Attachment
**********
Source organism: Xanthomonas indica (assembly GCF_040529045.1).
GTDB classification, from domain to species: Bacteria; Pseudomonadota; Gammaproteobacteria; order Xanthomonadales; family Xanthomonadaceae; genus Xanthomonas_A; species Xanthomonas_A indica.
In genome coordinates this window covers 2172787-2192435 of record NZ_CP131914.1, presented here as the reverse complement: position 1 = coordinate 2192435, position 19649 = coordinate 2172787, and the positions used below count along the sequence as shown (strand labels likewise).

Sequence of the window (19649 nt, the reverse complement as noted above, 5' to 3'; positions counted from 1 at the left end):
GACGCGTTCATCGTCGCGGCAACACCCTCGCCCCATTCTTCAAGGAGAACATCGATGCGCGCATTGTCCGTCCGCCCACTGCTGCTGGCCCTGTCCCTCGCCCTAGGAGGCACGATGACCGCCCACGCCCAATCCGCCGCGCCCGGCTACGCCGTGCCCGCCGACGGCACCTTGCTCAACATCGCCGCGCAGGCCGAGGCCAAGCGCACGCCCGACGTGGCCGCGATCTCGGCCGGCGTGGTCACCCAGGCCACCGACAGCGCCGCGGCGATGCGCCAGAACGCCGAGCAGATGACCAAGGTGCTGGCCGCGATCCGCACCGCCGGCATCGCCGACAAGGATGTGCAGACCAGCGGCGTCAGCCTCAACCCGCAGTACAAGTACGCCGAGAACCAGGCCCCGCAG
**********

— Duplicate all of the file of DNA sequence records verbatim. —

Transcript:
Source organism: Xanthomonas indica (assembly GCF_040529045.1).
GTDB classification, from domain to species: Bacteria; Pseudomonadota; Gammaproteobacteria; order Xanthomonadales; family Xanthomonadaceae; genus Xanthomonas_A; species Xanthomonas_A indica.
In genome coordinates this window covers 2172787-2192435 of record NZ_CP131914.1, presented here as the reverse complement: position 1 = coordinate 2192435, position 19649 = coordinate 2172787, and the positions used below count along the sequence as shown (strand labels likewise).

Sequence of the window (19649 nt, the reverse complement as noted above, 5' to 3'; positions counted from 1 at the left end):
GACGCGTTCATCGTCGCGGCAACACCCTCGCCCCATTCTTCAAGGAGAACATCGATGCGCGCATTGTCCGTCCGCCCACTGCTGCTGGCCCTGTCCCTCGCCCTAGGAGGCACGATGACCGCCCACGCCCAATCCGCCGCGCCCGGCTACGCCGTGCCCGCCGACGGCACCTTGCTCAACATCGCCGCGCAGGCCGAGGCCAAGCGCACGCCCGACGTGGCCGCGATCTCGGCCGGCGTGGTCACCCAGGCCACCGACAGCGCCGCGGCGATGCGCCAGAACGCCGAGCAGATGACCAAGGTGCTGGCCGCGATCCGCACCGCCGGCATCGCCGACAAGGATGTGCAGACCAGCGGCGTCAGCCTCAACCCGCAGTACAAGTACGCCGAGAACCAGGCCCCGCAG